• @yonisha: what do you mean by "SDK capabilities"? – Dhanuka777 Jun 9 '17 at 6:46
  • @Dhanuka777, see my answer above. The SDK provides extensibility options for such cases, like telemetry initializers. See example in my answer – yonisha Jun 9 '17 at 7:59
1

The solution provided by yonisha is clean, but it does not work for me in .Net Core 2.0. This works if you have a JSON body:

public IActionResult MyAction ([FromBody] PayloadObject payloadObject)
{
    //create a dictionary to store the json string
    var customDataDict = new Dictionary<string, string>();

    //convert the object to a json string
    string activationRequestJson = JsonConvert.SerializeObject(
    new
    {
        payloadObject = payloadObject
    });

    customDataDict.Add("body", activationRequestJson);

    //Track this event, with the json string, in Application Insights
    telemetryClient.TrackEvent("MyAction", customDataDict);

    return Ok();
}
| improve this answer | |
1

I never got @yonisha's answer working so I used a DelegatingHandler instead:

public class MessageTracingHandler : DelegatingHandler
{
    protected override async Task<HttpResponseMessage> SendAsync(HttpRequestMessage request, CancellationToken cancellationToken)
    {
        // Trace the request
        await TraceRequest(request);

        // Execute the request
        var response = await base.SendAsync(request, cancellationToken);

        // Trace the response
        await TraceResponse(response);

        return response;
    }

    private async Task TraceRequest(HttpRequestMessage request)
    {
        try
        {
            var requestTelemetry = HttpContext.Current?.GetRequestTelemetry();

            var requestTraceInfo = request.Content != null ? await request.Content.ReadAsByteArrayAsync() : null;

            var body = requestTraceInfo.ToString();

            if (!string.IsNullOrWhiteSpace(body) && requestTelemetry != null)
            {
                requestTelemetry.Properties.Add("Request Body", body);
            }
        }
        catch (Exception exception)
        {
            // Log exception
        }
    }

    private async Task TraceResponse(HttpResponseMessage response)
    {
        try
        {
            var requestTelemetry = HttpContext.Current?.GetRequestTelemetry();

            var responseTraceInfo = response.Content != null ? await response.Content.ReadAsByteArrayAsync() : null;

            var body = responseTraceInfo.ToString();

            if (!string.IsNullOrWhiteSpace(body) && requestTelemetry != null)
            {
                requestTelemetry.Properties.Add("Response Body", body); 
            }
        }
        catch (Exception exception)
        {
            // Log exception
        }
    }
}

.GetRequestTelemetry() is an extension method from Microsoft.ApplicationInsights.Web.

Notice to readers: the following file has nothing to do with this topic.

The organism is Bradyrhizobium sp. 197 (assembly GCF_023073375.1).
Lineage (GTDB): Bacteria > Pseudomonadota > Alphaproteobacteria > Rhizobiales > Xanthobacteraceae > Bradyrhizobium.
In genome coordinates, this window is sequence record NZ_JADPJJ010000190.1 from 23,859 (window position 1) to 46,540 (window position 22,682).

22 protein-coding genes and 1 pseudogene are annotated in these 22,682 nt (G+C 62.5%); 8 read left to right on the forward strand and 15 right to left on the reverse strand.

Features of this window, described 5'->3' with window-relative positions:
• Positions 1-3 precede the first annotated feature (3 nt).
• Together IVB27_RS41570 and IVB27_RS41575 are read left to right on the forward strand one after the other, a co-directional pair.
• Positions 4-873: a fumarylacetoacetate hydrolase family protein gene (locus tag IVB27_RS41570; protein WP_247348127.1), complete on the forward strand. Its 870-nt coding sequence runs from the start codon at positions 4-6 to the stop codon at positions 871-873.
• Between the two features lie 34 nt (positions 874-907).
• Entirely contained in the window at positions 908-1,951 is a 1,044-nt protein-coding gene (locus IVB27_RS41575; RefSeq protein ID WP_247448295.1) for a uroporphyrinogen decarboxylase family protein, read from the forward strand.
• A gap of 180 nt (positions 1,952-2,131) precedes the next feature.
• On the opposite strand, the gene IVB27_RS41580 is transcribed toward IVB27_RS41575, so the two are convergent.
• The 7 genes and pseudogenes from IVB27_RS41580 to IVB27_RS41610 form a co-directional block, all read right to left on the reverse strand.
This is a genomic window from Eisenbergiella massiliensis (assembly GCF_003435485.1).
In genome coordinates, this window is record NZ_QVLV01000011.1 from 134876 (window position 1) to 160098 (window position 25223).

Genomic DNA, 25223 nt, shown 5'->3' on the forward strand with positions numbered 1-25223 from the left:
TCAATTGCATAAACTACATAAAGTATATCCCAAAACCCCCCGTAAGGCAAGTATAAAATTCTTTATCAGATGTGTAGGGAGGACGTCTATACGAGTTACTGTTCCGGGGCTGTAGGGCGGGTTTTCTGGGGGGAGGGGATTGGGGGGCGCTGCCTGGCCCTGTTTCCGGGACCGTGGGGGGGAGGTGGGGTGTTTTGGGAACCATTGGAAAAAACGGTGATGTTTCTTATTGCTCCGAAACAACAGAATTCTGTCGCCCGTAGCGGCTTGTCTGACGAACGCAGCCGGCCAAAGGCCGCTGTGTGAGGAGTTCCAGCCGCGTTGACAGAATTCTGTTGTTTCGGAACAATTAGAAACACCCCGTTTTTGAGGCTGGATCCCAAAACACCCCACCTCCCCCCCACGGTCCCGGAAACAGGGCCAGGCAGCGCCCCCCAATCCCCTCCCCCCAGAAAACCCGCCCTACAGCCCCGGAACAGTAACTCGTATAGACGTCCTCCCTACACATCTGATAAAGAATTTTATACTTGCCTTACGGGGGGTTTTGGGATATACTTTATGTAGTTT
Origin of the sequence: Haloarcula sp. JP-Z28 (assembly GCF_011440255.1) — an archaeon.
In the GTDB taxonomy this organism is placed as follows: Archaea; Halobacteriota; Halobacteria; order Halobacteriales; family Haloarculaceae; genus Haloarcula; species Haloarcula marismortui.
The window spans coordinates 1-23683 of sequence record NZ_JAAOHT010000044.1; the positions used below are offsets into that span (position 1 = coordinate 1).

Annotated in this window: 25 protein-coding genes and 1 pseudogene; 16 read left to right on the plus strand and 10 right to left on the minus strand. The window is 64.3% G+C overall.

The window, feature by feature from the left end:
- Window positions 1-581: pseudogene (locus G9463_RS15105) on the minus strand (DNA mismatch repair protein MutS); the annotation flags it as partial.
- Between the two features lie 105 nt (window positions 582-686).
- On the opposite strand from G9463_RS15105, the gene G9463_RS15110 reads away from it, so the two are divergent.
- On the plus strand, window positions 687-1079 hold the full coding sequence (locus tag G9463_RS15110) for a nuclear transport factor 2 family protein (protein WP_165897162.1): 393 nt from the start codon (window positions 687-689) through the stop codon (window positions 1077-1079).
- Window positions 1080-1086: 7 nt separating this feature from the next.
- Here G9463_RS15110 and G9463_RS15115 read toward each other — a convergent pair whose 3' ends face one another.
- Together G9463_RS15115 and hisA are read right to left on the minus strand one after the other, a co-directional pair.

| improve this answer | |
1

I can able to log the request message body in Application Insights using @yonisha method but I can't able to log the response message body. I am interested in logging the response message body. I am already logging the Post, Put, Delete Request message body using @yonisha method.

When I tried to access the response body in the TelemetryInitializer I keep getting an exception with an error message saying that "stream was not readable. When I researched more I found that AzureInitializer is running as part of HttpModule(ApplicationInsightsWebTracking) so by the time it gets control response object is disposed.

I got an idea from @Oskar answer. Why not have a delegate handler and record the response since the response object is not disposed at the stage of message handler. The message handler is part of the Web API life cycle i.e. similar to the HTTP module but confined to web API. When I developed and tested this idea, fortunately, It worked I recorded the response in the request message using message handler and retrieved it at the AzureInitializer (HTTP module whose execution happens later than the message handler). Here is the sample code.

public class AzureRequestResponseInitializer : ITelemetryInitializer
{
    public void Initialize(ITelemetry telemetry)
    {
        var requestTelemetry = telemetry as RequestTelemetry;
        if (requestTelemetry != null && HttpContext.Current != null && HttpContext.Current.Request != null)
        {
            if ((HttpContext.Current.Request.HttpMethod == HttpMethod.Post.ToString() 
                 || HttpContext.Current.Request.HttpMethod == HttpMethod.Put.ToString()) &&
                HttpContext.Current.Request.Url.AbsoluteUri.Contains("api"))
                using (var reader = new StreamReader(HttpContext.Current.Request.InputStream))
                {
                    HttpContext.Current.Request.InputStream.Position = 0;
                    string requestBody = reader.ReadToEnd();
                    if (requestTelemetry.Properties.Keys.Contains("requestbody"))